Specific examples of the alkylaminomercaptotetrazoles useful in the photographic element of the present invention are the following: ##STR3##
The alkyl mercaptotetrazoles of the present invention are added to silver halide photographic materials in an amount of from 0.01 to 1 mmol/molAg.
The alkyl mercaptotetrazoles of the present invention can be prepared according to methods well known in the art. Synthetic methods are described, for example, in A. Berges et al, Journal of Heterocyclic Chemistry, Vol. 15, page 984 et seq., (1978), wherein 4,5-hydro-5-thioxo-1H-tetrazole-1-propanoic acid was transformed into its acid chloride derivative using thionyl chloride and this intermediate was reacted with concentrate ammonium hydroxide to give the corresponding propanamide derivative. In EP 134,111 a 3-mercapto propionamide was obtained by the reaction of the methyl 3-mercapto propionate with an ammonia solution at 40° C. and nitrogen atmosphere for six hours. GB 1,570,147 describe the synthesis of 5-mercapto-1,2,4-oxadiazol-2-yl acetamide by the reaction of the corresponding ethyl acetate with NH3 in ethanol at room temperature for 70 hours.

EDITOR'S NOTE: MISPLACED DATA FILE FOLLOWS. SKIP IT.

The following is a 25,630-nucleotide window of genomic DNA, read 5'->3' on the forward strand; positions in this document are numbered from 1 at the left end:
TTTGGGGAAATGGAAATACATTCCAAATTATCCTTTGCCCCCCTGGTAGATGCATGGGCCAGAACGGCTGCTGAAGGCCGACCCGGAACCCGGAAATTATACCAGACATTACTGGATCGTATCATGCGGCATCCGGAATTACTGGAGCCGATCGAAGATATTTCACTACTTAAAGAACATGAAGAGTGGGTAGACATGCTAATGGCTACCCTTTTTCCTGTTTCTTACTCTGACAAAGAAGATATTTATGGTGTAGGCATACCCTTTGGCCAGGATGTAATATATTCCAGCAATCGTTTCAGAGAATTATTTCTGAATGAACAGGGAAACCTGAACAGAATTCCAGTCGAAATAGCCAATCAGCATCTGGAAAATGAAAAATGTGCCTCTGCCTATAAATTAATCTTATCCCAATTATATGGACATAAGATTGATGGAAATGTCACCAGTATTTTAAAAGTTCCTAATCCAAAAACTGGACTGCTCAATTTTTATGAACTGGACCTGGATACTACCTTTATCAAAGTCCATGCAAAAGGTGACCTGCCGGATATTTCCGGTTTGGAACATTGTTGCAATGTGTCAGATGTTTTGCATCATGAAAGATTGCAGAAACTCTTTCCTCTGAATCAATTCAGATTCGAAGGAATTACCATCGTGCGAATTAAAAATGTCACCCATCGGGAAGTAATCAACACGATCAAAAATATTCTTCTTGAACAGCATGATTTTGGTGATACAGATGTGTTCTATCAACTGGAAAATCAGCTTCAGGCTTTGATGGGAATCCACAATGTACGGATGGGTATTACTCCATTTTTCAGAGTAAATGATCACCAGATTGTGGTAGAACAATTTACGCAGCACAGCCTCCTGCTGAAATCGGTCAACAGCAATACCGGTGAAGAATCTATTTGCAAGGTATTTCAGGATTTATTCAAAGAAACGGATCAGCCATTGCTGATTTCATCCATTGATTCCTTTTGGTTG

Photographic materials according to the invention generally comprise at least one light sensitive layer, such as a silver halide emulsion layer, coated on at least one side of a support.